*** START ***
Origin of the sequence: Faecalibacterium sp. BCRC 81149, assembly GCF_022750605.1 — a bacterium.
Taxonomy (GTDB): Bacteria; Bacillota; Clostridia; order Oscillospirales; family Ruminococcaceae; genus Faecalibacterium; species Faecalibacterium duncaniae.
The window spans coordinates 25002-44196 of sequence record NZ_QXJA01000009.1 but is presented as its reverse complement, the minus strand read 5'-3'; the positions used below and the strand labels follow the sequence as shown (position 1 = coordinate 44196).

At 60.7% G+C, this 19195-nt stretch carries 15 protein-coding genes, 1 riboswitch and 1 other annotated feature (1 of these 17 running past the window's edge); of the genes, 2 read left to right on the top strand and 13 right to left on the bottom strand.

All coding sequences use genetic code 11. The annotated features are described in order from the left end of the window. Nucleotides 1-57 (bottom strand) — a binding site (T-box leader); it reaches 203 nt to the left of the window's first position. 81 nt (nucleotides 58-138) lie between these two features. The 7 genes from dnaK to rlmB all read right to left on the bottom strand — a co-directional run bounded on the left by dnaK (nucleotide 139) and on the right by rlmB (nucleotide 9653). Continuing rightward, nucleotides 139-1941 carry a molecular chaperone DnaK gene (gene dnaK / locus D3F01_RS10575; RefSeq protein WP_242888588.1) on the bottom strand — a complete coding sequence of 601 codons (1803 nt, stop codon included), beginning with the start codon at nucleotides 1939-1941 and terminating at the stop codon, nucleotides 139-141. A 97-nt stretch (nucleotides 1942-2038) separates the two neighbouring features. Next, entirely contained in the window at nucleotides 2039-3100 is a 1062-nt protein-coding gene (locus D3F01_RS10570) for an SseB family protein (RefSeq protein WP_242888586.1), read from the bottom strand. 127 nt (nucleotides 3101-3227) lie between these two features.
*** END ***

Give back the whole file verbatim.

Origin of the sequence: Faecalibacterium sp. BCRC 81149, assembly GCF_022750605.1 — a bacterium.
Taxonomy (GTDB): Bacteria; Bacillota; Clostridia; order Oscillospirales; family Ruminococcaceae; genus Faecalibacterium; species Faecalibacterium duncaniae.
The window spans coordinates 25002-44196 of sequence record NZ_QXJA01000009.1 but is presented as its reverse complement, the minus strand read 5'-3'; the positions used below and the strand labels follow the sequence as shown (position 1 = coordinate 44196).

At 60.7% G+C, this 19195-nt stretch carries 15 protein-coding genes, 1 riboswitch and 1 other annotated feature (1 of these 17 running past the window's edge); of the genes, 2 read left to right on the top strand and 13 right to left on the bottom strand.

All coding sequences use genetic code 11. The annotated features are described in order from the left end of the window. Nucleotides 1-57 (bottom strand) — a binding site (T-box leader); it reaches 203 nt to the left of the window's first position. 81 nt (nucleotides 58-138) lie between these two features. The 7 genes from dnaK to rlmB all read right to left on the bottom strand — a co-directional run bounded on the left by dnaK (nucleotide 139) and on the right by rlmB (nucleotide 9653). Continuing rightward, nucleotides 139-1941 carry a molecular chaperone DnaK gene (gene dnaK / locus D3F01_RS10575; RefSeq protein WP_242888588.1) on the bottom strand — a complete coding sequence of 601 codons (1803 nt, stop codon included), beginning with the start codon at nucleotides 1939-1941 and terminating at the stop codon, nucleotides 139-141. A 97-nt stretch (nucleotides 1942-2038) separates the two neighbouring features. Next, entirely contained in the window at nucleotides 2039-3100 is a 1062-nt protein-coding gene (locus D3F01_RS10570) for an SseB family protein (RefSeq protein WP_242888586.1), read from the bottom strand. 127 nt (nucleotides 3101-3227) lie between these two features.